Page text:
Debbie Stanley planned to eventually return home to Eastern Kentucky to practice pediatrics after completing her residency in the 1980s. Being the mother of a small child, she decided to first work part-time in Lexington for a community health clinic affiliated with the health department. She was amazed by the number of uninsured children in Fayette County that needed care. She is now the medical director of that clinic, which is now named HealthFirst Bluegrass.
Administrative issues, rather than patient care, have been her greatest source of job stress. Stanley recalls a negative work environment years ago when she was barely able to get up and go to work due to interpersonal conflicts and lack of administrative support. Seeing patients has actually been an antidote to job stress. She loves serving people in need and making a difference in their lives. She feels privileged as a physician to have such an opportunity, and says, “I love taking care of patients. That’s what keeps me going.”
She is also sustained by family. Her daughter is a pediatrician and now works with her as a professional colleague. She loves gardening and finds digging in the dirt to be healing and therapeutic. She says, “There’s something spiritual about planting and seeing things grow.” She also loves screaming and yelling at UK basketball games.
Despite the emotional and financial stresses of medical education, she knows most medical students and young physicians have good hearts. Stanley believes that the more they are exposed to opportunities to serve patients in need, the more they will stay connected to their initial inspiration to be a physician.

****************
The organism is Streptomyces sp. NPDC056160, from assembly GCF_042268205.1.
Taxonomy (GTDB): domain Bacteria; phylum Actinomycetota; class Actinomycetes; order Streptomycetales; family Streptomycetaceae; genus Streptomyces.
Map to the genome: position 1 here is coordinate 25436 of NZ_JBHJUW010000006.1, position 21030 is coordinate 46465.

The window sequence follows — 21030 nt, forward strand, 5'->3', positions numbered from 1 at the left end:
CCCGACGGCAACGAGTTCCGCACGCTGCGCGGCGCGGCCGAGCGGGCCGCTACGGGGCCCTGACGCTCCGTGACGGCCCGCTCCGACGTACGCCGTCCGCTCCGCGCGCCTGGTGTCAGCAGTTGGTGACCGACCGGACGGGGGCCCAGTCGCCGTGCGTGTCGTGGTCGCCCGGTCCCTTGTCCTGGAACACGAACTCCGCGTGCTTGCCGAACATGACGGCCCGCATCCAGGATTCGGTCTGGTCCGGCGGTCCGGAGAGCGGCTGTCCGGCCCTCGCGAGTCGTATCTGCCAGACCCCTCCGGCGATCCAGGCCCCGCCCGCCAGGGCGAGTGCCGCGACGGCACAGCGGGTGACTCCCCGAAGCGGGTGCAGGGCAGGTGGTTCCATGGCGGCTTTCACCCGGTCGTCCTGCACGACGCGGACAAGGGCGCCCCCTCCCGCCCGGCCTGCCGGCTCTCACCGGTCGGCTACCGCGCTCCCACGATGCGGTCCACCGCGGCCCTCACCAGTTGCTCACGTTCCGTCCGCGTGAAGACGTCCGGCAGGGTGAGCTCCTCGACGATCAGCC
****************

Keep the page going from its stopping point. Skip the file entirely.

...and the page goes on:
John Roth became a physician to help people. As a busy dermatologist in private practice, he finds his administrative responsibilities far more frustrating and stressful than patient care itself. It took him several years to realize he had to schedule regular out-of-town travel to recharge his batteries.
He knows about how long he can go before practice frustrations impact his well being and the quality of his patient care. Looking forward to travel gives him a goal to shoot for, knowing he can hang on until then. Wherever he has gone internationally, he has consistently recognized how fortunate he and his patients are to live in this country. He returns with an appreciation of our healthcare system, despite its deficiencies and frustrations.
When he returns from traveling, he feels renewed and his longtime patients sense the beneficial impact his trips have on him- and on them. Patients comment to his office staff when they sense he is needing time off. They also notice his increased sense of well being upon his return. He and his patients both feel it when his outlook is better. Little things don’t bother him as much. No patient has ever expressed resentment at his taking time off.
Given the degree of stress and burnout in medicine today, he has these suggestions for self care for medical students and physician colleagues? “Take time off on a regular basis, maintain rapport with your professional colleagues and never be ashamed to share your stresses with them. They can understand things your family often cannot.”
About the Author-
Dr Patterson is past president of the Kentucky Academy of Family Physicians and is board certified in family medicine and integrative holistic medicine. He is on the family practice faculty at the University of Kentucky College of Medicine and the University of Louisville School of Medicine. He operates the Mind Body Studio in Lexington, specializing in stress-related chronic disease and burnout prevention for helping professionals. He can be reached through his website at www.mindbodystudio.org